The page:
Table 2 Experimental comparison between different non-evolutionary machine learning techniques for burned area prediction. Median of training error and test error calculated over 50 runs of each technique.

To assess the statistical significance of the model comparisons, the same set of tests performed in the previous section were done, but with a Bonferroni correction for the standard a = 0.05 was applied (hence, the final value of a was 0.014). The differences in terms of training and test fitness between GS-GP and the considered machine learning techniques were significant, except for the cases when GS-GP and SVM-2 were compared as well as when GS-GP and RF were compared (Table 3).

Table 3 Comparison of geometric semantic genetic programming (GS-GP) with other machine learning methods. A P-value less than α = 0.014 indicates that GS-GP is superior. LIN stands for linear regression, RBF for radial basis functions, ISO for isotonic regression, SVM-2 for support vector machines with polynomial kernel of degree 2, NN for neural networks, and RF for random forests.


The new genetic operators of genetic programming, called geometric semantic operators, have the extremely interesting property of inducing a unimodal fitness landscape for any problem consisting of matching input data into known output values (regression and classification are instances of this general problem). Here we showed a new intelligent GP-based system that makes use of these operators to examine burned area. The main objective was the development of a system for predicting the amount of area that will be burned during a forest fire, based on explicit relationships between meteorological data, forest-related data, and the amount of burned area. The comparatively small MAE obtained from experimental results showed that geometric semantic genetic programming outperforms standard genetic programming and produces results that are better or comparable to the ones achieved with state-of-the-art machine learning methods for this application.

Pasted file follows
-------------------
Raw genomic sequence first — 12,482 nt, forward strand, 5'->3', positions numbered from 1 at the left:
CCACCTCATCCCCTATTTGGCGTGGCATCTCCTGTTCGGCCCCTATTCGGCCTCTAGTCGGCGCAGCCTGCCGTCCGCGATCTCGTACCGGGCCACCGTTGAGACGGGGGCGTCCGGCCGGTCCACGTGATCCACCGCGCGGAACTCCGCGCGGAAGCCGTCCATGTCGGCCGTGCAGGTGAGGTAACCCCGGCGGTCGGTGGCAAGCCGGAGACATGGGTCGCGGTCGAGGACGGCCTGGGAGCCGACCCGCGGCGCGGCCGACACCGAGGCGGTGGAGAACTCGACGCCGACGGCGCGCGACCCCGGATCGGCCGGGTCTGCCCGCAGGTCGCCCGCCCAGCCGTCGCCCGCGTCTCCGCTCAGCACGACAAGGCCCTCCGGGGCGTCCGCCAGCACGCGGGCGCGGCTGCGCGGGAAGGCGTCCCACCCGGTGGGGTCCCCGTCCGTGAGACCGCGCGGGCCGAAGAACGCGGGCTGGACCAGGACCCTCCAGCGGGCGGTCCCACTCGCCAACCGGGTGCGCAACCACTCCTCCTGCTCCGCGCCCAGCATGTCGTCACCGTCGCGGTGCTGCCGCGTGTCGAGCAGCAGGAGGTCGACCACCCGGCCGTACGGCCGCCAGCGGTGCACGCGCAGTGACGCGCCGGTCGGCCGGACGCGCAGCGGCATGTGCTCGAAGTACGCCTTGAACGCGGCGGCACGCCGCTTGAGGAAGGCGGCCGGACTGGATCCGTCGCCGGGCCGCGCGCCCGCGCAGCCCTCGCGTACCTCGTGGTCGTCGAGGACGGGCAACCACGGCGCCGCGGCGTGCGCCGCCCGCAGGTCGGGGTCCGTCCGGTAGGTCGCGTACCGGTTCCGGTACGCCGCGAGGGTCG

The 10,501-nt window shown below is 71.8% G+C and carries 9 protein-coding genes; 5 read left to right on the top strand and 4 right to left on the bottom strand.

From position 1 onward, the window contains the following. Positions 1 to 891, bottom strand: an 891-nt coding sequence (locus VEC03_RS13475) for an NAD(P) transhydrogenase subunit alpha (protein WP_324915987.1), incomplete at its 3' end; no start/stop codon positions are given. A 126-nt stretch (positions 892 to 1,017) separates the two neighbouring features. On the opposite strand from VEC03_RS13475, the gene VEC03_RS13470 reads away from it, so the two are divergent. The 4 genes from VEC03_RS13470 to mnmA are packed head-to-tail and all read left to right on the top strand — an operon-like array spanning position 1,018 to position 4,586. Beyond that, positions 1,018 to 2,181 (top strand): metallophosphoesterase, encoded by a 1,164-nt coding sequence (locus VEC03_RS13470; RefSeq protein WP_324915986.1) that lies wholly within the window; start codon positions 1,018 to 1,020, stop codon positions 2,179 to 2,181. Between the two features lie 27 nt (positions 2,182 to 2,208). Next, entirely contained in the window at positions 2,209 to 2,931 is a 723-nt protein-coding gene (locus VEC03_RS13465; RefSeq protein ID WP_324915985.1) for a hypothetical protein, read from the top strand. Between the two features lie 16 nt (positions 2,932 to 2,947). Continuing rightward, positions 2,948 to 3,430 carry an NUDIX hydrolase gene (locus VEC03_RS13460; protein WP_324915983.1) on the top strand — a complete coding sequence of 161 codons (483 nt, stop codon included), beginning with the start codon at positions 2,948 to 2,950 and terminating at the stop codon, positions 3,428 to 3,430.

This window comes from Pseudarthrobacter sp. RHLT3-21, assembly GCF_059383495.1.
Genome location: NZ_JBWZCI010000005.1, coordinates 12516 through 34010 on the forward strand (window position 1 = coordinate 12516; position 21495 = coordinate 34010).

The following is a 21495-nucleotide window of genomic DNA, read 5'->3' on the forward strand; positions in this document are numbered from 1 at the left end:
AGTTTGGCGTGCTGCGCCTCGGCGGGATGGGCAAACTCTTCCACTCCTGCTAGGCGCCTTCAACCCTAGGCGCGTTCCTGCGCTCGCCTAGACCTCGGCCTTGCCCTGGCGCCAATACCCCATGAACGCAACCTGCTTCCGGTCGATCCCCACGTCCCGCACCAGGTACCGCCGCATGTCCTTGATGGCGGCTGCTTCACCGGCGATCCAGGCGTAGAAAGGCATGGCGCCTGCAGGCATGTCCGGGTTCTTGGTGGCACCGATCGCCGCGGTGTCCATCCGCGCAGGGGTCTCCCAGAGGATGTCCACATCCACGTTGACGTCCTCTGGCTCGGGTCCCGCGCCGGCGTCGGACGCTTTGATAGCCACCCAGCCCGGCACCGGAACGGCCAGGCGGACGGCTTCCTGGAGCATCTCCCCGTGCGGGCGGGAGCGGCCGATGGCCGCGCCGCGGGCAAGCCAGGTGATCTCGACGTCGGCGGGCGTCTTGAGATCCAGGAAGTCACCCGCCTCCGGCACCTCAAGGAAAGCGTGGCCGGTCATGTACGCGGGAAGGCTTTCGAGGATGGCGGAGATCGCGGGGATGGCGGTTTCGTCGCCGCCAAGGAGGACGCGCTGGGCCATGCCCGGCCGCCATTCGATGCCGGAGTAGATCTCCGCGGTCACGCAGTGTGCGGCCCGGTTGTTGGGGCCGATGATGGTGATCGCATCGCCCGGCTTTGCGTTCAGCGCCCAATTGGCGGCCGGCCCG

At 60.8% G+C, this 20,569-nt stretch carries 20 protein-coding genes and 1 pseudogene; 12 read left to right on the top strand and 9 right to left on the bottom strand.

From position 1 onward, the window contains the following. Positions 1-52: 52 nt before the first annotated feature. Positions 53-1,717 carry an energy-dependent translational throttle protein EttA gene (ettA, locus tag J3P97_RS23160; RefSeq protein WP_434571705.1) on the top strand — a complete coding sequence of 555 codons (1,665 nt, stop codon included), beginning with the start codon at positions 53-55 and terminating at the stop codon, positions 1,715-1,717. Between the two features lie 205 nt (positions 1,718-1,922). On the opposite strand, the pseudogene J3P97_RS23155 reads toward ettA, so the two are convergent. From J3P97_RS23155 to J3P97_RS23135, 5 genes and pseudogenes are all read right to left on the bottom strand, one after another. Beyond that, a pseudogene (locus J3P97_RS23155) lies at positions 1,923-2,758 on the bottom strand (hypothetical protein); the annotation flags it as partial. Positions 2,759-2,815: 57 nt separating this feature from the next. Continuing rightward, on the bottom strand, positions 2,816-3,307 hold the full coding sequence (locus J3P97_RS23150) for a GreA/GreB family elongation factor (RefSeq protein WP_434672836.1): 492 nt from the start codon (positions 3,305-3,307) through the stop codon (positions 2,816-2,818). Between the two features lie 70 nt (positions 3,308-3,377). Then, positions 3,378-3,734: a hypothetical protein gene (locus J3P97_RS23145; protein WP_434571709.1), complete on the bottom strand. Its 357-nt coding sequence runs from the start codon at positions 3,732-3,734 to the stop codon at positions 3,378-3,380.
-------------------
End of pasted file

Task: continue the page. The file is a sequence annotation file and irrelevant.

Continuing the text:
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Castelli, M., Vanneschi, L. & Popovič, A. Predicting Burned Areas of Forest Fires: an Artificial Intelligence Approach. fire ecol 11, 106–118 (2015).

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  • climatic data
  • forest fires
  • genetic programming
  • Portugal
  • semantics